Located 7 km east of Kurrimine Beach, Dunk Island can be reached by private boat and or by water taxi from South Mission Beach.
From the Licuala day-use area, this track, with sections of boardwalk, meanders through fan palm forest. The impacts of Cyclone Yasi—fallen trees and sawnoff trunks—are most evident here. Cassowaries sometimes appear from the surrounding forest and then melt away again. A shorter (400 m) loop track— the Children’s Discovery walk—follows ‘cassowary footprints’ to the ‘nest’.
This year is the 100th year commemorations of a super cyclone hitting the town back in 1918. Do the town walk to admire the Art Deco buildings that were built after the super cyclone left just 12 houses standing. These beautiful buildings have recently been resorted to their former glory. Keep an eye out for any concerts in the shire hall, the building is beautiful and well worth a visit.
The falls are well signposted from the highway and are a favourite local swimming hole. Park in the picnic area which has picnic facilities and bathrooms. Take a short walk to a beautiful setting at the base of Mount Bartle Frere, Queensland’s highest mountain. Great for older children - slide down the natural rock slippery dip in the waterfall! Be sure to follow the safety signs.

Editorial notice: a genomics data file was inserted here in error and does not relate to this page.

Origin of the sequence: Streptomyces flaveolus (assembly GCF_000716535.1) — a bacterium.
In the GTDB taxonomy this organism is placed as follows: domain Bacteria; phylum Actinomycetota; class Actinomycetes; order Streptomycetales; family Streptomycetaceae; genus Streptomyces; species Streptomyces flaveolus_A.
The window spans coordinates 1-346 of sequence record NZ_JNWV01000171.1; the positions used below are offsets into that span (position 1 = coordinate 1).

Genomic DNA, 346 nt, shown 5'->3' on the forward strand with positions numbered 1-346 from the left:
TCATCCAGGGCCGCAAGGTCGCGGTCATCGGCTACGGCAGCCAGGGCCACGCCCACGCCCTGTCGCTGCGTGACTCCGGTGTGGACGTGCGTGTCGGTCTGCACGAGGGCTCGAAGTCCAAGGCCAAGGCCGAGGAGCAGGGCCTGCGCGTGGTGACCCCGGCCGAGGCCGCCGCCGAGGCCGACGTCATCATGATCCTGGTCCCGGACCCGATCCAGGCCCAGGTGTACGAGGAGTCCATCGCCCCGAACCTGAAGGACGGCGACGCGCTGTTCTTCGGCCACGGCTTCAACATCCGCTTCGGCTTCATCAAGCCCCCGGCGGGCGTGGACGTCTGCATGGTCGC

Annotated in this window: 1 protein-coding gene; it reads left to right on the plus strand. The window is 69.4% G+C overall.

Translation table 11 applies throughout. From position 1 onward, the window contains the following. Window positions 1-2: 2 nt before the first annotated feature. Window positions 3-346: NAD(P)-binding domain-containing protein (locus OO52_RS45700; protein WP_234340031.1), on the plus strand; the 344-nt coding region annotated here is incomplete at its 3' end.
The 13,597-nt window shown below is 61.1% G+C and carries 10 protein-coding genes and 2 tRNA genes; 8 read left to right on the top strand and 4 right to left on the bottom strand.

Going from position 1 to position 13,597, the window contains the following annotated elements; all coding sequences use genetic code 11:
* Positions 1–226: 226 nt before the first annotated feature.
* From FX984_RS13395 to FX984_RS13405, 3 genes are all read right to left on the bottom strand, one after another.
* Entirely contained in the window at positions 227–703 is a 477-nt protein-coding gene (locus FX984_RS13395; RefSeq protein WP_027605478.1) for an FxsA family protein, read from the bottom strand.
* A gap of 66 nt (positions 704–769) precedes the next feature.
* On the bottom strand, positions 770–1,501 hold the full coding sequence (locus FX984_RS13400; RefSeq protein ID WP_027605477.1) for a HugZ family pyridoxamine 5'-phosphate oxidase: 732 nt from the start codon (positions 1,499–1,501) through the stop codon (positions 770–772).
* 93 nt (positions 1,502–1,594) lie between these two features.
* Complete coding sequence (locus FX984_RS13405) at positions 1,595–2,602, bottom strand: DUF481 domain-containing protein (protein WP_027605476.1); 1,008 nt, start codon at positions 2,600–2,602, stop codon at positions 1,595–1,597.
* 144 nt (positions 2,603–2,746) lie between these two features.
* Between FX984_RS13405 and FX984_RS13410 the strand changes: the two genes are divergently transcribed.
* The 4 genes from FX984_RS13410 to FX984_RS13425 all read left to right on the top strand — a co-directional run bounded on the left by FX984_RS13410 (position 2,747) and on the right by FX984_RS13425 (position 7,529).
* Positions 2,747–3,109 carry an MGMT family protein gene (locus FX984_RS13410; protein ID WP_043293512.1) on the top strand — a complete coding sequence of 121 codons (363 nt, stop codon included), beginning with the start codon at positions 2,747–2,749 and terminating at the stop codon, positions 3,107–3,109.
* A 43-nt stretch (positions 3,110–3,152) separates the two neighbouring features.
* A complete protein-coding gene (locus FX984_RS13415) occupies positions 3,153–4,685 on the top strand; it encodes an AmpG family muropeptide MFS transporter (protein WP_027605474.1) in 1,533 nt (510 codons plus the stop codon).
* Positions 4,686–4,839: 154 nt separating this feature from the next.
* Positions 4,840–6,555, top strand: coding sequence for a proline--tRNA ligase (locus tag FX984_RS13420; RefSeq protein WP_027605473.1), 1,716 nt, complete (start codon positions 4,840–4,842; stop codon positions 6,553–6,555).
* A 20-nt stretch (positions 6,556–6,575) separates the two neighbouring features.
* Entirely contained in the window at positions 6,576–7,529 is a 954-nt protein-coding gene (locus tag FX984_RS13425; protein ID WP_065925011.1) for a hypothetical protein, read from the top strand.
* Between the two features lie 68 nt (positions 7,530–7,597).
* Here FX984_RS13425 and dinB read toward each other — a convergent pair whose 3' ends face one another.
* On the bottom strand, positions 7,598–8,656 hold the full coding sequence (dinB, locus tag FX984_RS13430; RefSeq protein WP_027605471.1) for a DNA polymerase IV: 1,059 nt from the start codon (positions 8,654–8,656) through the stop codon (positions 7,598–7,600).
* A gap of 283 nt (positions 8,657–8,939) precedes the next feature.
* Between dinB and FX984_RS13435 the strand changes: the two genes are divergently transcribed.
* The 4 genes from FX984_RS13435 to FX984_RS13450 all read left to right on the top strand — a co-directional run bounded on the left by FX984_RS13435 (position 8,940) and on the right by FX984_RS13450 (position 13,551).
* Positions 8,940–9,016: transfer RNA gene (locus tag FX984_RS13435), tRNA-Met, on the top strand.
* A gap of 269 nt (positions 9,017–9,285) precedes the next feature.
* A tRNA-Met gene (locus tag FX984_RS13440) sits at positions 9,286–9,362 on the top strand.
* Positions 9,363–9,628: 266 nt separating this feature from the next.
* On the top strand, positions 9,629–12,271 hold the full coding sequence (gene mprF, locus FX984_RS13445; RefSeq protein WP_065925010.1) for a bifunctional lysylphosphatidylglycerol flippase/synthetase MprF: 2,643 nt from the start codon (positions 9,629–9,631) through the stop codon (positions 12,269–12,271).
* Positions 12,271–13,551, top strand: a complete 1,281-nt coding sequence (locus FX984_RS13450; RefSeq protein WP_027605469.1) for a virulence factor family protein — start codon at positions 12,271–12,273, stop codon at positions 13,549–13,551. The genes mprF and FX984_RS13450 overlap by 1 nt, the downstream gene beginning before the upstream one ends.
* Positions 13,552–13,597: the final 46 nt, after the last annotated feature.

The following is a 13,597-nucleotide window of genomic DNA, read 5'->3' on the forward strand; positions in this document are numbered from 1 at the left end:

From the Lacey Creek day-use area, this track loops through rainforest, and along and across Lacey Creek. Lookouts over the creek allow for fish and turtle spotting. It is best to start from the cassowary information shelter and walk in an anticlockwise direction. Cassowaries sometimes appear from the surrounding forest.
Wander among the rainforest along the 350m elevated walkway. Walk amongst the canopy of World Heritage Rainforest with fabulous views of the Johnstone River. Climb the 37m high tower for the most spectacular views.
Mount Bartle Frere is Queensland’s highest mountain at 1,622m. There is a walking track but this should only be tackled by fit and experienced bushwalkers. If you are up for the challenger you will be rewarded with a fantastic view at the summit.
Murdering Point Winery is recognised as a unique exotic tropical fruit winery with not the most welcoming of names! During a visit to the winery you will be invited to taste the wines and learn more about the connection between the rich local history and the development of the winery and it’s name.
From the Licuala day-use area, this one way track heads north, traversing through rainforest and exiting on the El Arish–Mission Beach road, 2 km east of the Lacey Creek day-use area (same exit as the Dreaming trail). The track is suitable for dry weather access and requires a medium level of fitness.
The Musgravea track is also accessible to mountain-bike riders. This is a multi-use track so riders should exercise caution and give way to walkers.
This award-winning attraction is a must do in our area. Take a tour of this Spanish castle set amongst the rainforest and marvel at one man’s dream.
Put this one on your must do list for a fascinating insight on how the cane is crushed and made into sugar.